Lyrics: Tim Rice
Music: Andrew Lloyd-Webber
Director: Timothy Sheader
Winning the hearts of 2.2 billion Christians worldwide, the story of Jesus’ brief time on earth has captivated mankind for the last two thousand years. Although not quite as far reaching, since Lloyd-Webber’s first incarnation of the rock-opera, an excess of two million people have attended London’s West End to watch this musical retelling of Jesus’ fateful and final days.
Due to the complex and sensitive nature of this story, it seems sensible to explain briefly what unfolds. It would be unfair to assume that all audience members would be familiar with the finer details and, as a result, it might prove especially tricky to follow the production in the first act – mostly due to the unpunctuated songbook and lack of set changes. Told from the perspective of Judas Iscariot, Jesus arrives in Jerusalem where he is welcomed by crowds waving palm branches. The following days, known as Holy Monday and Holy Tuesday, Jesus taught in the Temple, confronted religious leaders and delivered parables. On Maundy Thursday Jesus shared the Last Supper with his disciples and later that evening, in the Garden of Gethsemane, he prayed fervently while his disciples slept before being betrayed by one of his closest companions. He was arrested, tried and the rest is history.
The sparse but effective set, created by Tom Scutt, exposes the contextual brutality from curtain rise; mimicking a building site the audience instantly recognised the industrious nature of Jerusalem. Foreshadowing Jesus’ destiny, a cross, cut out of the backdrop, acted as a less than subtle reminder of how the performance would end and doubled as an additional entrance/exit for the chorus.
Equally successful, particularly in conveying the disparity between class and race inequality, were Scutt’s costumes – most striking was the costume adorned by Herod during his vaudeville-style number. In Scutt’s own words ‘the costumes [notably the followers of Jesus] were the wind to the set’s earth […] giving a sense that people are temporary vagrants that pass through a world of long-lasting structure’. The looseness facilitated the chorus to engage wholeheartedly in Ashley Andrew’s powerful choreography – underpinning the production with a feeling of unstoppable momentum.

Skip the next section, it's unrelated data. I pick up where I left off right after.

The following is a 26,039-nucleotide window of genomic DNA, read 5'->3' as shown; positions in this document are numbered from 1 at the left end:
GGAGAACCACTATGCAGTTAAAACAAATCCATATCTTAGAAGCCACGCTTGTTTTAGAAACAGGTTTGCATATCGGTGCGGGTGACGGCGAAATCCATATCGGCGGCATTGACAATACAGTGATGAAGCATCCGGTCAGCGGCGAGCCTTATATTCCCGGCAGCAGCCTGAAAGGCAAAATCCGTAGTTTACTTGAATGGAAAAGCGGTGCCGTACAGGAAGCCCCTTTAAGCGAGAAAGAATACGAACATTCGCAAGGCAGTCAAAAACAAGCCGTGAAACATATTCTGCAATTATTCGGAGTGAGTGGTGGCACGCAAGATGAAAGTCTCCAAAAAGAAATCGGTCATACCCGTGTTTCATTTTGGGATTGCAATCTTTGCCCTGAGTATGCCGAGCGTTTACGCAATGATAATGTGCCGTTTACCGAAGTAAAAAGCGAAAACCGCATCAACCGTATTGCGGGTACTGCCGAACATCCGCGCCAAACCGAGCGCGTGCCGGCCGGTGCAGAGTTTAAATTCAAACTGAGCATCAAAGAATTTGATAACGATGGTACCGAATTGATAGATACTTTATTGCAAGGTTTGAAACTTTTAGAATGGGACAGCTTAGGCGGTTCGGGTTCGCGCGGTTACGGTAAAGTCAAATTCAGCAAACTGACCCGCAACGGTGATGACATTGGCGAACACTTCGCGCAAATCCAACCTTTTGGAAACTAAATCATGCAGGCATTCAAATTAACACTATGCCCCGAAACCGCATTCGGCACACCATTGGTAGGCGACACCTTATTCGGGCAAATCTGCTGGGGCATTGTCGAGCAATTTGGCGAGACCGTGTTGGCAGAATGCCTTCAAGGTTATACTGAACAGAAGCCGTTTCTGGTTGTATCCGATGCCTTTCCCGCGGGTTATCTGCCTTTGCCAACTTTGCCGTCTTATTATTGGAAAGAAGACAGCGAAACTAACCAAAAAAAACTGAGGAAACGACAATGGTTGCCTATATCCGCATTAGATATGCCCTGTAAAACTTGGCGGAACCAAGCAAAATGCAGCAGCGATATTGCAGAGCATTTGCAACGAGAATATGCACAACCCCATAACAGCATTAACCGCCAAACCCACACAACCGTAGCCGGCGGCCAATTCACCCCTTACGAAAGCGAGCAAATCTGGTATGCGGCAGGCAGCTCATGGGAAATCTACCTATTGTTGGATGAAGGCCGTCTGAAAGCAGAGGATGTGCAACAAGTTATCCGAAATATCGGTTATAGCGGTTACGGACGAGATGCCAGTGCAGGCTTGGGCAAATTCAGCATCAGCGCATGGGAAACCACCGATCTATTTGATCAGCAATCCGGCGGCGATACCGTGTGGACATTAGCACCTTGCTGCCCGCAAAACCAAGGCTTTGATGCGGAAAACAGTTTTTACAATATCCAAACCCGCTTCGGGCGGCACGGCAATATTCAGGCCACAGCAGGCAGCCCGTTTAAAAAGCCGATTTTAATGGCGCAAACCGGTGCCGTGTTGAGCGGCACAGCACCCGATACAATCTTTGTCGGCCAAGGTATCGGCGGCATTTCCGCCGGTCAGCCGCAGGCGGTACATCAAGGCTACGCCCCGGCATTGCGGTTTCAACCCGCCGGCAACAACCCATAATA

Olivier Award Nominee, Ian McIntosh is nothing short of sensational. He is the making of each and every musical number he turns his hand to and ‘Gethsemane (I only want to say)’ is no exception to this rule. From the first number until the curtain call, he commands the audience’s attention. He is a tour-de-force, a shining light in the world of musical theatre and a privilege to watch. His performance is bolstered by the talented Hannah Richardson who plays the role of Mary Magdalene with a real sense of purpose and the superb Ryan O’Donnell as Pontius Pilate. Notable mention should go to Jad Habchi whose silky vocal range navigated challenging octave drops with ease.
Goodness knows how many more people will capitalise on the opportunity to witness this feat of theatre, but a full house on opening night suggests that the number will only skyrocket moving forward. Arriving in Plymouth during its second month on UK tour, The Regent’s Park Open Air Theatre Production didn’t just meet, it surpassed every expectation.
Running Until: 11th November 2023